I smiled at him as best I could and pushed the paper across the table before he could change his mind. Because Henry DeVille was correct - there was an ingredient in my baking more concenctrated than any extract, more pungent than any spice; an ingredient that everyone would recognize and no one was able to name: it was regret, and it rose when one least expected.
One never thinks of China, but it is there all the time on the tips of your fingers and it makes your nose itchy; and long afterward, when you have forgotten almost what a firecracker smells like, you wake up one day with gold leaf choking you and the broken pieces of punk waft back their pungent odor and the bright red wrappers give you a nostalgia for a people and a soil you have never known, but which is in your blood, mysteriously there in your blood, like the sense of time or space, a fugitive, constant value to which you turn more and more as you get old, which you try to seize with your mind, but ineffectually, because in everything Chinese there is wisdom and mystery and you can never grasp it with two hands or with your mind but you must let it rub off, let it stick to your fingers, let it slowly infiltrate your veins.
My lord said, amongst other things, that he did not propose to burden the doctor with the details of his genealogy. He consigned the doctor and all his works, severally and comprehensively described, to hell, and finished up his epic speech by a pungent and Rabelaisian criticism of the whole race of leeches.
By nature independent, gay, even exuberant, seductively responsive and given to those spontaneous sallies that sparkle in the conversation of certain daughters of Paris who seem to have inhaled since childhood the pungent breath of the boulevards laden with the nightly laughter of audiences leaving theaters, Madame de Burne's five years of bondage had nonetheless endowed her with a singular timidity which mingled oddly with her youthful mettle, a great fear of saying too much, of going to far, along with a fierce yearning for emancipation and a firm resolve never again to compromise her freedom.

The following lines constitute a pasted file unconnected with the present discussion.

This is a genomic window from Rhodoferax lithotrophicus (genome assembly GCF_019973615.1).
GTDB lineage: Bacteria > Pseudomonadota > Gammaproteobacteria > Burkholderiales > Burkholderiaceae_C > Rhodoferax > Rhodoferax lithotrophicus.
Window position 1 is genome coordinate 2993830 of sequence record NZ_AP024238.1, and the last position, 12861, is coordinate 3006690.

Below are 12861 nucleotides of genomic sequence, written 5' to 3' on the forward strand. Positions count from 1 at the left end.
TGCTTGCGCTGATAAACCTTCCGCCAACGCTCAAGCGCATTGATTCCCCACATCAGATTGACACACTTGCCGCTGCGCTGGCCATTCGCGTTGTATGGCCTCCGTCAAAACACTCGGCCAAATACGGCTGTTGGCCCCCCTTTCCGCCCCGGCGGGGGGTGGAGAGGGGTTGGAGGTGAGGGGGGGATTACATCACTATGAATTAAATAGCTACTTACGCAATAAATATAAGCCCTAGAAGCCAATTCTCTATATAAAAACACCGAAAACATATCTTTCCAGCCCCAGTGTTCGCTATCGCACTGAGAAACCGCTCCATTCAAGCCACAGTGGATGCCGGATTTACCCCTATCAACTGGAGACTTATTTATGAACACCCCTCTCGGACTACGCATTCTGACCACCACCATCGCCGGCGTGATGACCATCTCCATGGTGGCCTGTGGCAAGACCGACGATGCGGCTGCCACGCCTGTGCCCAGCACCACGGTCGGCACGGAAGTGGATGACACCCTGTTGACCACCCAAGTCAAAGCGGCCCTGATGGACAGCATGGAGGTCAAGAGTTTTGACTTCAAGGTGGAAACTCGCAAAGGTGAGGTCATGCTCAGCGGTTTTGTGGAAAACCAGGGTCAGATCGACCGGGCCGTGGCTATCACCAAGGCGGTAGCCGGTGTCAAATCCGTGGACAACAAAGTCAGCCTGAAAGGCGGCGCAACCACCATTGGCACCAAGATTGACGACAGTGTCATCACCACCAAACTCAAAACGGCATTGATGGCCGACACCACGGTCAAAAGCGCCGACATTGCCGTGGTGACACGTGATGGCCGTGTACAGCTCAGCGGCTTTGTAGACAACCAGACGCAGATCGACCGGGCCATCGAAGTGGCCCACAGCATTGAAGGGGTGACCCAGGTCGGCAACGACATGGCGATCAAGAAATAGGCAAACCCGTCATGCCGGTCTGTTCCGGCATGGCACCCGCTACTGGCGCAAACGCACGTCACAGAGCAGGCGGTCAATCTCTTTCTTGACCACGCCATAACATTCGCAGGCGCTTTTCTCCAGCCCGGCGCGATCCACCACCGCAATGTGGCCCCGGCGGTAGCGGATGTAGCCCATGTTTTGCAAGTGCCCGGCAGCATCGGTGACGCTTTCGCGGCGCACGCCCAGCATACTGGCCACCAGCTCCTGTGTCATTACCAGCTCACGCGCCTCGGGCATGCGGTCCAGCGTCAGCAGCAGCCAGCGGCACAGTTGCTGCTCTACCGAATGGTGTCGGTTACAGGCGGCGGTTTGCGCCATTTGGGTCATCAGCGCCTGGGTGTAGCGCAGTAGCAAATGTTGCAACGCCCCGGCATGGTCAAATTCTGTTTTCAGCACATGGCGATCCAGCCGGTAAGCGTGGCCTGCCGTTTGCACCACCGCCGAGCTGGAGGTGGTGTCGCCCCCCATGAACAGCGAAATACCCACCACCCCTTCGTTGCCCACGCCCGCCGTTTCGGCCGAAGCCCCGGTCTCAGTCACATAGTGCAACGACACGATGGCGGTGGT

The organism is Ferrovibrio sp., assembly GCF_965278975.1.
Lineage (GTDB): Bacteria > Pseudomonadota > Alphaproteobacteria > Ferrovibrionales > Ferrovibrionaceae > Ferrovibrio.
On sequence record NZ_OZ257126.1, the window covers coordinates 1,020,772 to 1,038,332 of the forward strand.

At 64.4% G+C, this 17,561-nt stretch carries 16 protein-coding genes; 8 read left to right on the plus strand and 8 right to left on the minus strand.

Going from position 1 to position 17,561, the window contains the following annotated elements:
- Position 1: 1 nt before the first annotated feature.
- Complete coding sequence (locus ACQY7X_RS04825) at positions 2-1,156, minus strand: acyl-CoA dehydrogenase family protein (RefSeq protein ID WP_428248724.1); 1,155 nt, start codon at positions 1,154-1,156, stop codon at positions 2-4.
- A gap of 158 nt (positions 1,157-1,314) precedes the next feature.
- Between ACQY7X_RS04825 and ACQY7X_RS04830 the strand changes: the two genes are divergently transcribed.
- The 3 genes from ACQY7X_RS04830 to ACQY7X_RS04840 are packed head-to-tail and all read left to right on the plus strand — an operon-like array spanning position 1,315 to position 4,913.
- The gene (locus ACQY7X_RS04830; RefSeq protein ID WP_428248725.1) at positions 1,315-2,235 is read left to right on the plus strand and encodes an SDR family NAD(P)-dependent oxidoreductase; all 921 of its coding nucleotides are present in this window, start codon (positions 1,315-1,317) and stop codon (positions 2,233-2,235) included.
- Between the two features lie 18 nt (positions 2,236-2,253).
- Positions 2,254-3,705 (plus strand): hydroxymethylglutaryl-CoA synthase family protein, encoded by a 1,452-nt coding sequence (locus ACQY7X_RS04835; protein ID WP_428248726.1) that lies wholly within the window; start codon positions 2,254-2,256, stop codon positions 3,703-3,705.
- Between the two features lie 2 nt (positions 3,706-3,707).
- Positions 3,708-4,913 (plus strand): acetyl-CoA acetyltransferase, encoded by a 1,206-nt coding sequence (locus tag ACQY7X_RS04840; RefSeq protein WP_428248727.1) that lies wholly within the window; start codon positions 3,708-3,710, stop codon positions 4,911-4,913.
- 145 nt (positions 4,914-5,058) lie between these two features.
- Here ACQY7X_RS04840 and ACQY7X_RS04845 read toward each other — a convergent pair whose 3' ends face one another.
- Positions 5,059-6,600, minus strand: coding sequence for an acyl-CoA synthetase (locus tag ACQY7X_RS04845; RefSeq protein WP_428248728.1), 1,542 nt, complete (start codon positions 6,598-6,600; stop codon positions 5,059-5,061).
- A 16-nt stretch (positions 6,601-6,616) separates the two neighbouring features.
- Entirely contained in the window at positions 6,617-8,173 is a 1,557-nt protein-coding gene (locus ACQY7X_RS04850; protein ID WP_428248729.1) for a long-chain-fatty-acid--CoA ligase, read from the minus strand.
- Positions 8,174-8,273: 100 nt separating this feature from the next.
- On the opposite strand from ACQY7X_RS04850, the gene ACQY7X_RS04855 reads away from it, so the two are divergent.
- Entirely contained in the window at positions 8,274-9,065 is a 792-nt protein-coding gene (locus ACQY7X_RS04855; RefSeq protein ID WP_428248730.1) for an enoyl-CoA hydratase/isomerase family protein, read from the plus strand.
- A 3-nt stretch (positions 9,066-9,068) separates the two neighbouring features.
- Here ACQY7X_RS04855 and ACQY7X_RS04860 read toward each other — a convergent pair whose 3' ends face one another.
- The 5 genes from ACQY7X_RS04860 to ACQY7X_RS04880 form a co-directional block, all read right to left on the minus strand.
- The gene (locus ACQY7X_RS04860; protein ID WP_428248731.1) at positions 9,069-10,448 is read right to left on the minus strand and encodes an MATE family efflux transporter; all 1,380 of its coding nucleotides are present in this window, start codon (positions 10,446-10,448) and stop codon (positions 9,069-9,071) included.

I left them to it, the pointing of fingers on maps, the tracing of mountain villages, the tracks and contours on maps of larger scale, and basked for the one evening allowed to me in the casual, happy atmosphere of the taverna where we dined. I enjoyed poking my finger in a pan and choosing my own piece of lamb. I liked the chatter and the laughter from neighbouring tables. The gay intensity of talk - none of which I could understand, naturally - reminded me of left-bank Paris. A man from one table would suddenly rise to his feet and stroll over to another, discussion would follow, argument at heat perhaps swiftly dissolving into laughter. This, I thought to myself, has been happening through the centuries under this same sky, in the warm air with a bite to it, the sap drink pungent as the sap running through the veins of these Greeks, witty and cynical as Aristophanes himself, in the shadow, unmoved, inviolate, of Athene's Parthenon. ("The Chamois")
I take a few quick sips. "This is really good." And I mean it. I have never tasted tea like this. It is smooth, pungent, and instantly addicting."This is from Grand Auntie," my mother explains. "She told me 'If I buy the cheap tea, then I am saying that my whole life has not been worth something better.' A few years ago she bought it for herself. One hundred dollars a pound."You're kidding." I take another sip. It tastes even better.